xt7dbr8mgw6x https://exploreuk.uky.edu/dips/xt7dbr8mgw6x/data/mets.xml The Kentucky Kernel Kentucky -- Lexington The Kentucky Kernel 2000-02-28 Earlier Titles: Idea of University of Kentucky, The State College Cadet newspapers  English   Contact the Special Collections Research Center for information regarding rights and use of this collection. The Kentucky Kernel  The Kentucky Kernel, February 28, 2000 text The Kentucky Kernel, February 28, 2000 2000 2000-02-28 2020 true xt7dbr8mgw6x section xt7dbr8mgw6x W at}: talk

Enjoying the


my mood
My testos-
level has
been way
up there.”

mechanical engineering


“It’s put
me in a
mood, but
it kept me
from going
to class.”

-David Condra. second
year architecture


“I just
wanna be
I’m ready

-i(e|lie Tartar, LCC
elementary education

was. that: r

Partly sunny good-
ness for you to enjoy be-
fore winter sneaks back.





News tips?

Call: 257-1915 or write:


An international

from far-off lands
delighted groups
this weekendl

Dorm rooms heating up with weather

Mixed emotions: Spring temperatures nice
outside, make dorm life unbearable inside

By Jill Gorin


This spring weather has
many smiling. but those who live
in dorms might be feeling a little
too hot.

"it’s been really hot in my
dorm room." said Holly Haga. a
sociology junior. "l‘ve just had to

open my windows."

Dorms with air conditioning
usually have to wait until closer
to spring before their hot air is
changed over to cooler air.

Bruce Webster. with UK
maintenance. said the tempera-
ture change in the dorms does not
happen over night.

“You can‘t just switch over to

air conditioning because tile tem.
perature will keep changing." he
said. “it takes a while to change

Other students have also no-
ticed the heat rise in their rooms.

“We have steam radiator
heaters." said Shannon Ballard.
an elementary education fresh-
man. “and when they‘re on zero.
heat still comes out somewhat."

But even when spring and
summer arrive. she might not be
totally comfortable. Ballard lives
in Patterson Hall. which doesn't

have air conditioning.

’l‘emperature can be con-
trolled now to where students can
adjust it down and make the room
cooler. but some just use alterna-
tive means. Webster said.

“i have a fan in my room."
Haga said. "Because of the direc»
tion my room is facing. i don't
have the sun coming in all of the
time. so it's not as hot."

Haga said she doesn't even
bother with the cool warm but
tons on the heater.

Webster said it is a three or

four day process to get the temper
atures in the dorms changed. "As
long as the water is cooler stu»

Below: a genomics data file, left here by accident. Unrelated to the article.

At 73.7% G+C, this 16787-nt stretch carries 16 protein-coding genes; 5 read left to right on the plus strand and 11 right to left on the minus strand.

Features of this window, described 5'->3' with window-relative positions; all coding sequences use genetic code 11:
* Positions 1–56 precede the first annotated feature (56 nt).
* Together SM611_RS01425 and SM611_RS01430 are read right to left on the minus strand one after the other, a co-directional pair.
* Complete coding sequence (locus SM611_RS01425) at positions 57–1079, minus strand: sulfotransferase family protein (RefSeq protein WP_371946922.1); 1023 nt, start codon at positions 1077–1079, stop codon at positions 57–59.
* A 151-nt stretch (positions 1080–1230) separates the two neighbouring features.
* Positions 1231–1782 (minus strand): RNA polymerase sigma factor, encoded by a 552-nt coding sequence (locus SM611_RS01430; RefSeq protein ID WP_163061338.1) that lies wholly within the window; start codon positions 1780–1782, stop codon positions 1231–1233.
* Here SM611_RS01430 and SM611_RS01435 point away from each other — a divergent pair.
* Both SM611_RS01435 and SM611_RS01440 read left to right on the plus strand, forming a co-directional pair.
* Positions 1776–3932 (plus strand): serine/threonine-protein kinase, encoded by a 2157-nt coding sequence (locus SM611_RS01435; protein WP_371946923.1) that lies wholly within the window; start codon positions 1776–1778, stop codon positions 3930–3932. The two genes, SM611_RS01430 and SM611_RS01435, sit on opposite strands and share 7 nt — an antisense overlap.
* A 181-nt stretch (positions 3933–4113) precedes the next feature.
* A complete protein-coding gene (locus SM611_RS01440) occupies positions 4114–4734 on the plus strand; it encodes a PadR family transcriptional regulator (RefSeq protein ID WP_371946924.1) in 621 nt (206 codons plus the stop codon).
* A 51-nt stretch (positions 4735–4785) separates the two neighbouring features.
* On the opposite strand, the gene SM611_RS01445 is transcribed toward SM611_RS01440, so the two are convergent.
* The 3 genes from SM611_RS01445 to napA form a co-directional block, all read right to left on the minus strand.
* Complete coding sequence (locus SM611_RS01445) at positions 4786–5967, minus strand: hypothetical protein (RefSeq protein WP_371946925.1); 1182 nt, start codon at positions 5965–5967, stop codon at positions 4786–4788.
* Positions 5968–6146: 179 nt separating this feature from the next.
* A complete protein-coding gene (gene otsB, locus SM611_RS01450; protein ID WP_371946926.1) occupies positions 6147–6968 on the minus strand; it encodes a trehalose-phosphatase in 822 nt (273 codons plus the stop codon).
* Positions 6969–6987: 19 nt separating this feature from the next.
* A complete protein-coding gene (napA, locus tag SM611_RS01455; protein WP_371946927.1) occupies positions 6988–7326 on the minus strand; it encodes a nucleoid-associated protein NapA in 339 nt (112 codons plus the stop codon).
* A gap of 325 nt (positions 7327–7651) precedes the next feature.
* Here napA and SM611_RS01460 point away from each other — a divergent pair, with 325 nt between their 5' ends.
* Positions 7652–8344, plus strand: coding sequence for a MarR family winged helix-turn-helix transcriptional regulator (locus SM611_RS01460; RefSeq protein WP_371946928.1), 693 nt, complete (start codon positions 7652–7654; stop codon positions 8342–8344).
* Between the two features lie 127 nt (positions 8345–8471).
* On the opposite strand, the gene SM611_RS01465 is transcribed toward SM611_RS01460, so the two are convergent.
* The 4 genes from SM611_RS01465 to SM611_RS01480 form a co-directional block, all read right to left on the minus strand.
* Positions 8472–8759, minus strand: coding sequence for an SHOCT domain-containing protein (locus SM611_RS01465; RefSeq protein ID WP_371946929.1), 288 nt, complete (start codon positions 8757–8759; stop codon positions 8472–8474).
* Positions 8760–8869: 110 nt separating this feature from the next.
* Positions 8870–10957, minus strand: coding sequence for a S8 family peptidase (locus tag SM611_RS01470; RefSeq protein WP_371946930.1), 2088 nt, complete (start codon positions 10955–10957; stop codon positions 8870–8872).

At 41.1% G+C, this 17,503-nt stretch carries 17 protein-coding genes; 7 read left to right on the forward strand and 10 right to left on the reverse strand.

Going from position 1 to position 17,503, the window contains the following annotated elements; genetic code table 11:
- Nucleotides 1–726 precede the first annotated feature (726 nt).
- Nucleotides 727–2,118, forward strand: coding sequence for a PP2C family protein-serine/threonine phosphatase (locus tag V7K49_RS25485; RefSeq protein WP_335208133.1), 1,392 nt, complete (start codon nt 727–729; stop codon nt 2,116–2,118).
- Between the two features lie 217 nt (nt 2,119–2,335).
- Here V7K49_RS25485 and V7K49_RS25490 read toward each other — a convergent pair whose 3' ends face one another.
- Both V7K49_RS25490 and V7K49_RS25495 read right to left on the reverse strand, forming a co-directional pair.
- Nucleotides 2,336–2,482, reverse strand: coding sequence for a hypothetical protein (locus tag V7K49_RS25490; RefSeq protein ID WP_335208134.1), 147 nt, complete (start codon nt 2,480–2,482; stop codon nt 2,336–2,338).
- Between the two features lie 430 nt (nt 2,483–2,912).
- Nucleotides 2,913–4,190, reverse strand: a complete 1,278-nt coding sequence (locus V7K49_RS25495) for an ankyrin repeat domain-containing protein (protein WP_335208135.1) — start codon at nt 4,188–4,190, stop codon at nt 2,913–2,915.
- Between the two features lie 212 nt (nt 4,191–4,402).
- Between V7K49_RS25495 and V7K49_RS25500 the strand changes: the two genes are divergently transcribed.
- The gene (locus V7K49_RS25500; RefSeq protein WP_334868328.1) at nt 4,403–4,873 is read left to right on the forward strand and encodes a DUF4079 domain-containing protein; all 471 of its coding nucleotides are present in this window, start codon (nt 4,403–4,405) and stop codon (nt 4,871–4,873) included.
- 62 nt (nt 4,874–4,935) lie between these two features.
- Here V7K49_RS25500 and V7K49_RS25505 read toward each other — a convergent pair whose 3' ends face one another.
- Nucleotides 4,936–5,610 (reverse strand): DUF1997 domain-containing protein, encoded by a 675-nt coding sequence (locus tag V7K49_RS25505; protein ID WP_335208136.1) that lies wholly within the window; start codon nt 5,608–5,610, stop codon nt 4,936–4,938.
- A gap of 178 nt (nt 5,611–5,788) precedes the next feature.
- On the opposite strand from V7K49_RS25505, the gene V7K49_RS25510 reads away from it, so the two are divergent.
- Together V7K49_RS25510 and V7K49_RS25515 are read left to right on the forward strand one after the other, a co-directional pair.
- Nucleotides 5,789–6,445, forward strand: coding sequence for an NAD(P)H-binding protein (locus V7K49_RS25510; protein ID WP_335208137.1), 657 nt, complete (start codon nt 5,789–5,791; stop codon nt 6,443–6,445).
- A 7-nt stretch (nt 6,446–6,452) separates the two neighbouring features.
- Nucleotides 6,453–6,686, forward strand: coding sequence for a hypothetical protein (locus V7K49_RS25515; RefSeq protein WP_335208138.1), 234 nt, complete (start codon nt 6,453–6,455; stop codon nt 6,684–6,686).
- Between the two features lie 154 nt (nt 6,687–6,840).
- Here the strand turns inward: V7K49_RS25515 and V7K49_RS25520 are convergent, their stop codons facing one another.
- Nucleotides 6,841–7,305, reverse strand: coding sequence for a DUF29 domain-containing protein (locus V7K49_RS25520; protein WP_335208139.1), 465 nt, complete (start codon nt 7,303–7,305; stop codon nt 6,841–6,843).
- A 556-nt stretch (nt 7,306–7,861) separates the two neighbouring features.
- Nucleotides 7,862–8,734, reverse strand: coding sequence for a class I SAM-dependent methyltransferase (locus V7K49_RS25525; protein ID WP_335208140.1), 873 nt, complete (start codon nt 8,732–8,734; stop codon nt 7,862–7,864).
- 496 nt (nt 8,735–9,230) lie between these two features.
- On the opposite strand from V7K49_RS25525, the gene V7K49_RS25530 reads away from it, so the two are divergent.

dents can adjust it cooler.” he
said. "but it takes hot water for

liven though students living
in dorms might not be as comfort-
able as they would like. we have to
remember that the temperature
can't be changed overnight and
then back again a few days later.

"The system is very etlicient."
Webster said. "but doesn't work
as fast as people would like it to."



price for gas

Expensive driving:

"I used to get the middle one. Now forget It," said Zach Freeman at the So
the average price of gas in Kentucky was 89 cents,

By Mark Vanderhotf

The high price of gasoline has
hurt Kim Mosgrove‘s pocketbook.

Mosgrove. a University of Cincin-
nati undeclared freshman, drives her
Jeep Cherokee to Lexington to visit
her best friend. a UK student.

She doesn‘t know why the price
of gasoline has steadily risen over the
past year.

“I just want it to go down." she

She’s not the only one. Susan
Pikrallidas wrote a letter to U.S. En-
ergy Secretary Bill Richardson
Thursday asking him to do some-
thing about rising fuel prices and de-
clining oil inventories.

“Millions of motorists are de-
pendent on their automobiles to get
to their jobs each day and cannot af-
ford this drastic rise in price _ the
highest since 1990 —~ seemingly at the
whim of OPEC and other oil produc-
ers. Refiners that have allowed gaso-
line inventories to become so low
have exacerbated the problem.“ said

Pikrallidas. the American Automo-
bile Association‘s vice president of
public and government relations. in
her letter.

Pikrallidas said the problem
threatened the economy and was be-
coming a serious burden to the aver-
age American.

Richardson ended a tour Satur—
day of leading Persian Gulf oil pro-
ducers. including oil giant Saudi Ara-
bia. in a bid to persuade them to sup
port a production increase to force
down oil prices that have been surg-
ing near $30 a barrel.

Richardson said Saturday he had
obtained an encouraging response
from Saudi Arabia. the world‘s
largest exporter. to his plea to pump
more oil. but left the region with no
firm commitments.

OPEC. which stands for Organi‘
zation of Petroleum Exporting Coun-
tries. consists of the some of the
biggest players on the global oil mar-

The countries Richardson visited
belong to the organization. OPEC and
other countries make agreements to


. AWWI“ '



per America Station on S. limestone. Last February,
according to AAA. Prices this February average $1.35.

lower the supply of oil to drive up the

“it's like if a couple of guys from
UK got together and said ‘Hey. we're
not going to spend more than $5 on a
girl when we take them out for a
date‘." said Robert Gillette. UK eco-
nomics professor.

Historically. Gillette said, some-
one will fold.

“They're always an incentive for
you to cheat so you look good." he

And if a country gets in a bind.
Gillette said. it‘s even more likely
they'll break a promise with other

The U.S. also puts a tremendous
amount of pressure on oil producers
to produce more oil. Gillette said. Adv
ditionally. non-OPEC countries will
be inclined to step up production and
companies will take advantage by
making energy saving devices.

OPEC oil ministers are sched‘
uled to meet March 27 in Vienna to